About Water Gremlin
1. What does Water Gremlin do at its White Bear facility?
We manufacture fishing sinkers and battery terminals at our facilities. These products are distributed across the globe.
2. How long has Water Gremlin been in White Bear?
Water Gremlin has been a proud member of the White Bear Township community since its founding in 1949.
3. How many people work at Water Gremlin and what are the various jobs on site?
We employ approximately 340 people in White Bear Township. Positions include technicians, machine operators, quality control experts, engineers and administrative staff. We are proud to have a strong employee tenure, as many of our employees have been with us for more than 20 years.
4. Who buys Water Gremlin products? What is the profile of your typical customer?
Our fishing sinkers are sold directly and fully packaged to large retailers such as Walmart, Fleet Farm, Gander Outdoors, and Scheels Sporting Goods. Our battery terminals are sold to leading battery manufacturers that incorporate them into their products.
5. Who owns Water Gremlin?
In 2005, we were acquired by Okabe Company Limited, a publicly traded company located in Japan.
6. Why are there cranes at your facility? What are they used for?
Cranes occasionally come to our facility to load and unload equipment.
Environment, health and safety
1. Am I safe living near Water Gremlin?
Water Gremlin has a comprehensive system to monitor its emissions, with independent laboratory results reported directly to the Minnesota Pollution Control Agency (MPCA). We performed an environmental review of the exterior of our facility in June 2018 and reviewed all other aspects of our operations in November 2018. We conducted an additional review in February 2019 after we discontinued our use of Trichloroethylene (TCE).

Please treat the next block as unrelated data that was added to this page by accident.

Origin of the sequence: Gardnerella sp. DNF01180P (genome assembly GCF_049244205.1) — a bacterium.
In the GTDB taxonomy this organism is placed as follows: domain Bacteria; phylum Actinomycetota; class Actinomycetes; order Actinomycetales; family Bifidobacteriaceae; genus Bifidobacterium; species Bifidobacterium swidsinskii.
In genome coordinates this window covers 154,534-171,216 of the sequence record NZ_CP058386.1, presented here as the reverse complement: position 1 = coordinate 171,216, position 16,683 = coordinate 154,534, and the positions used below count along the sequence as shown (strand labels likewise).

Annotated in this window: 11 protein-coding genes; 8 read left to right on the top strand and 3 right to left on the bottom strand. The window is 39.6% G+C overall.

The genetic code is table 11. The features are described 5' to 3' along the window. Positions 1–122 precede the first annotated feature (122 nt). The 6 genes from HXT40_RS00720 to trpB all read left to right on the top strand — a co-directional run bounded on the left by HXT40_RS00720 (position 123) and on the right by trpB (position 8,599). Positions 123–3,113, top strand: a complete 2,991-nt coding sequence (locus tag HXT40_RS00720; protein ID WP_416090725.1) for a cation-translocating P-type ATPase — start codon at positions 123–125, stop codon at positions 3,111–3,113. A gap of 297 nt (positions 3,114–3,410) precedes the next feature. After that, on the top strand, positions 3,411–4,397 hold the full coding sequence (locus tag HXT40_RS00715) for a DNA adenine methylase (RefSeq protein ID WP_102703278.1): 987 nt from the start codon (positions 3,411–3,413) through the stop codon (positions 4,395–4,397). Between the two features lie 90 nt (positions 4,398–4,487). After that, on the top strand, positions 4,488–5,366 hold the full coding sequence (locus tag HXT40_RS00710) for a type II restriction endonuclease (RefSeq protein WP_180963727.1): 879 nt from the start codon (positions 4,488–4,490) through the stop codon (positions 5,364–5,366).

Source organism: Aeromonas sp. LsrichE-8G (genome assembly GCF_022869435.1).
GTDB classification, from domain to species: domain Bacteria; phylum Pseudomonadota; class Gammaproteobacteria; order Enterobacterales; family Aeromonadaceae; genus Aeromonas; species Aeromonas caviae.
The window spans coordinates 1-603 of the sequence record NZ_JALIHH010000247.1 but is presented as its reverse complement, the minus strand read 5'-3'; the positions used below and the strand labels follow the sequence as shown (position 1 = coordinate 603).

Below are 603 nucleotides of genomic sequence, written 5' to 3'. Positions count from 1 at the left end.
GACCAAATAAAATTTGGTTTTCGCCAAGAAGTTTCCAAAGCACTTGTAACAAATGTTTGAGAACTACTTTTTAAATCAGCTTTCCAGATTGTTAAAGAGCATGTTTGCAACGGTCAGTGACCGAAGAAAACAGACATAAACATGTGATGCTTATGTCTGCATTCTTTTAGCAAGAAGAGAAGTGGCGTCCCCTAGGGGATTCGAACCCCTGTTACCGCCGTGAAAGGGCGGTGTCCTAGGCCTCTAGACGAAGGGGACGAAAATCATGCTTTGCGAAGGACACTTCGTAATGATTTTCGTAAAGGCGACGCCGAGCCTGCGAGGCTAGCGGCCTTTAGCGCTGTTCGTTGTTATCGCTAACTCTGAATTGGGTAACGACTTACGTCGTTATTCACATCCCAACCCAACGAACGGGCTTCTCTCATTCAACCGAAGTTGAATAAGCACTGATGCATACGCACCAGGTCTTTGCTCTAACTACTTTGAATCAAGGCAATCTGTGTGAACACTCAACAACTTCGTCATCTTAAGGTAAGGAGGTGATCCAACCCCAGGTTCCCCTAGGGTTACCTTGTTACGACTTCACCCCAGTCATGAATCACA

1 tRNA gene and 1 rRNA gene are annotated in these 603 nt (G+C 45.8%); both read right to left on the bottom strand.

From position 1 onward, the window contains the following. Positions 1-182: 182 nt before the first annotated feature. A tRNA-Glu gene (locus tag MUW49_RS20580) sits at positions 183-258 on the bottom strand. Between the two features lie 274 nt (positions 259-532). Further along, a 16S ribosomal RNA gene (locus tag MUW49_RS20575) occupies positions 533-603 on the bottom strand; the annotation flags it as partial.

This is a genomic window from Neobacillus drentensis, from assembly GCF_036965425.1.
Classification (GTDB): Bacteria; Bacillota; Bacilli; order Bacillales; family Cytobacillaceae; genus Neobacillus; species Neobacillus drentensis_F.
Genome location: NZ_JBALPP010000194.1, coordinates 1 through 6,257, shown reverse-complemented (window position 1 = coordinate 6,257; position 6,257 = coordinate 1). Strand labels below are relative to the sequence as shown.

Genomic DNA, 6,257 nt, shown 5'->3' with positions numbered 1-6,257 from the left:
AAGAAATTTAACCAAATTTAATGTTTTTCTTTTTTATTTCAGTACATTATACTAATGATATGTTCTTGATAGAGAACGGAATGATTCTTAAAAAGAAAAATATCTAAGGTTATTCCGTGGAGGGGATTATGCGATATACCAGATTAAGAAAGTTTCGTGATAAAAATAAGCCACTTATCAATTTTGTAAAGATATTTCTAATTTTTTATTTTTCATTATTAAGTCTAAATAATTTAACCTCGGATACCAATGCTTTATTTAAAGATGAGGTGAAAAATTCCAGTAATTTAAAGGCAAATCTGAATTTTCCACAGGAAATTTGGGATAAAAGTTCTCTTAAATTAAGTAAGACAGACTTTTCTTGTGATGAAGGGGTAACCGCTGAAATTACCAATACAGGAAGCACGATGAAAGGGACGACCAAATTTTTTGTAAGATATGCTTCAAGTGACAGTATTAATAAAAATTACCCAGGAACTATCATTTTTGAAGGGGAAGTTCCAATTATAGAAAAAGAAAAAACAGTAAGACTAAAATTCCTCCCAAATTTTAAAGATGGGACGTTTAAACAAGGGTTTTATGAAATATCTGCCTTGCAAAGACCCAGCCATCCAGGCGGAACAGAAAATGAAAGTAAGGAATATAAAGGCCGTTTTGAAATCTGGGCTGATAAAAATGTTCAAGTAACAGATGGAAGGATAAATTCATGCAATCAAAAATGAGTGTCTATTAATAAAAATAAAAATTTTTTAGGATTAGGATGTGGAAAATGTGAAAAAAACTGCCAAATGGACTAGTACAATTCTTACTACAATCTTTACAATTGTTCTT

2. What is Water Gremlin’s environmental monitoring process?
We have a comprehensive system to monitor outdoor air concentrations of trans-dichloroethylene (t-DCE) with independent laboratory results reported directly to the MPCA. We measure our usage of t-DCE in real time, so we can make immediate adjustments if needed. The company has not exceeded emission limits for t-DCE.
3. Does Water Gremlin use a pollution control system, and how can you be sure it is working?
Since discontinuing use of TCE, Water Gremlin installed a new pollution control system earlier this year that was originally designed for TCE (there are no pollution control systems designed specifically for t-DCE that recapture the solvent). We are continuing to make adjustments to the system as it has not been recapturing t-DCE solvent efficiently enough for reuse. This does not have any impact on our compliance with the MPCA’s air emission limits, which we have not exceeded. However, we have been developing an alternative option that is focused on pollution prevention that will be the best path forward for reliable compliance.
The approach that we are pursuing involves replacing one of the two types of coatings currently used in our process with a water-based wood rosin emulsion, which is an emission-free alternative to t-DCE. This will allow Water Gremlin to meet the 90 tons per year limit by directly limiting our solvent use. While not all our customers are ready to make the switch to this alternative, we hope to bring more customers on board as we fully confirm its quality and effectiveness.
4. How does Water Gremlin use lead?
The materials used to make our products come from used lead batteries. Because of its high return rate, lead is the most recycled consumer product in the country. Lead batteries have a recycling rate of 99.3%, making them ideal for a circular economy.